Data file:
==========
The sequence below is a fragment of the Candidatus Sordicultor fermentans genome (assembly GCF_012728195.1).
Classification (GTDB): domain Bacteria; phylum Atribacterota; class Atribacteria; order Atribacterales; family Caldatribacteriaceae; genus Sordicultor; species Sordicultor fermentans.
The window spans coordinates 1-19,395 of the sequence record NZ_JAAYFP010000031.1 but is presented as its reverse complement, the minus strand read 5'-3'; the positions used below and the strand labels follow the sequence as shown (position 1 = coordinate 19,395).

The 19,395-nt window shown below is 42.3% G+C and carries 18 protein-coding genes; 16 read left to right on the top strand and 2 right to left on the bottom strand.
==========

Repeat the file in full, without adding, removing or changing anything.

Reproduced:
The sequence below is a fragment of the Candidatus Sordicultor fermentans genome (assembly GCF_012728195.1).
Classification (GTDB): domain Bacteria; phylum Atribacterota; class Atribacteria; order Atribacterales; family Caldatribacteriaceae; genus Sordicultor; species Sordicultor fermentans.
The window spans coordinates 1-19,395 of the sequence record NZ_JAAYFP010000031.1 but is presented as its reverse complement, the minus strand read 5'-3'; the positions used below and the strand labels follow the sequence as shown (position 1 = coordinate 19,395).

The 19,395-nt window shown below is 42.3% G+C and carries 18 protein-coding genes; 16 read left to right on the top strand and 2 right to left on the bottom strand.